Japan's Princess Mako announces engagement to university classmate, will relinquish royal status


THE eldest grandchild of Japanese Emperor Akihito, Princess Mako, will marry a former university classmate.

Komuro said they kept in touch even though they were physically far from each other.

"First I was attracted by his bright smile", Princess Mako told a press conference.

Under a controversial Japanese law female imperial family members forfeit their status upon marriage to a commoner, whereas male members do not. The royal family last wedding ceremony saw Princess Noriko of the Imperial family marry Kunimaro Senge, the eldest son of the chief priest of Izumo Taisha, a Shinto shrine.

She also said her love is "a honest, strong-minded, hard worker, and he has a big heart".

'Having a family still goes beyond my imagination, but I hope to make one that is warm, comfortable and filled with smiles, ' Mako said. "While I worked to help the emperor and fulfil duties as a royal family member as much as I can, I've been cherishing my own life".

Kei Komuro, Princess Mako's fiance, described her as someone who quietly watches over him "like the moon".

Mako graduated from ICU in 2014 with a Bachelor's degree in Art and Cultural Heritage. Princess Mako has a master's degree from the UK's University of Leicester and is now a researcher at a museum.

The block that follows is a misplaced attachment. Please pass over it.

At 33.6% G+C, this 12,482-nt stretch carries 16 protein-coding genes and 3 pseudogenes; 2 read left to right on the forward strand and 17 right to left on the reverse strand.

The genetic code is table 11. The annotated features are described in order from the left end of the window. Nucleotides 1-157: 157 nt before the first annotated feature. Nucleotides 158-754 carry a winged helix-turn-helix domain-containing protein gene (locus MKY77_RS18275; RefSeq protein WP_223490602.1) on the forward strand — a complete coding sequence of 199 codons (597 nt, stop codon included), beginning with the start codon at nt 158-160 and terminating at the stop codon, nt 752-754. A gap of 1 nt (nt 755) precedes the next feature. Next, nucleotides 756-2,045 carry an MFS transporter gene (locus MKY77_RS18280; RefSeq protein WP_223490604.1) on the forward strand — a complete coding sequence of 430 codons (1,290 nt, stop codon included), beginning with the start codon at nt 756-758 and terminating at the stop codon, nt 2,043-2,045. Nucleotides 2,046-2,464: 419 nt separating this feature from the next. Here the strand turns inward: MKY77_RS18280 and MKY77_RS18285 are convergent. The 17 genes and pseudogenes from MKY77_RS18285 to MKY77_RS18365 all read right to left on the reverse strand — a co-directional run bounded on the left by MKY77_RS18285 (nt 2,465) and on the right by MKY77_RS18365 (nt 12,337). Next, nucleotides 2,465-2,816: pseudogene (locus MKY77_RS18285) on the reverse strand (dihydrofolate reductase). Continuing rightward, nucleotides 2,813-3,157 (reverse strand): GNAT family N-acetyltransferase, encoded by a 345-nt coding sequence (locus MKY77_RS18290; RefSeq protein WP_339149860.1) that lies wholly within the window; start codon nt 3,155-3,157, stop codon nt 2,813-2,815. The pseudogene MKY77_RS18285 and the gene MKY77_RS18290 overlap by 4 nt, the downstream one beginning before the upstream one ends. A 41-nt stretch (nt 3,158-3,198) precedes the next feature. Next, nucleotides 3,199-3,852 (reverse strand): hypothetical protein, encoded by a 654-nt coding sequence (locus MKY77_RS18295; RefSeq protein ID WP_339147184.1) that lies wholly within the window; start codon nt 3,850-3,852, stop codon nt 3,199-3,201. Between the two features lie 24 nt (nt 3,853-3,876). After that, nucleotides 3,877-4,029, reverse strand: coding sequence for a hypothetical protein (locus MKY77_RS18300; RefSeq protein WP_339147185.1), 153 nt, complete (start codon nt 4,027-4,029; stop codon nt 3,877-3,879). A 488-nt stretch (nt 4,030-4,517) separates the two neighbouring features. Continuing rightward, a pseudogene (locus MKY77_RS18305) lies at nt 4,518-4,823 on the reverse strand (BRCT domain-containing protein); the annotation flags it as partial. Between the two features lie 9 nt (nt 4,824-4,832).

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Komuro was dubbed as the "Prince of the Sea" in 2010 while serving as a tourism promoter for the city of Fujisawa.

The news of their engagement was reported in May by the Japan Times and later confirmed by the Imperial Household Agency.

Mr Komuro is studying business law and works at a law firm. They announcement was originally planned for July, but they made a decision to postpone it following the heavy rains and flooding in northern Kyushu that month.

While the couple have officially announced their relationship, their engagement will become official only after a traditional rite of betrothal called Nosai no Gi takes place, Japan Times reports.

Komuro, 25, added that he is also thankful to Mako's parents, Prince Fumihito and Princess Kiko, as well as many others for warmly allowing their courtship over the years.

Princess Mako's 83-year-old grandfather, Emperor Akihito, is expected to abdicate next year - Japan's first abdication in two centuries.

Princess Mako came of age in 2011 and was assumed her official title of Grand Cordon of the Order of the Precious Crown.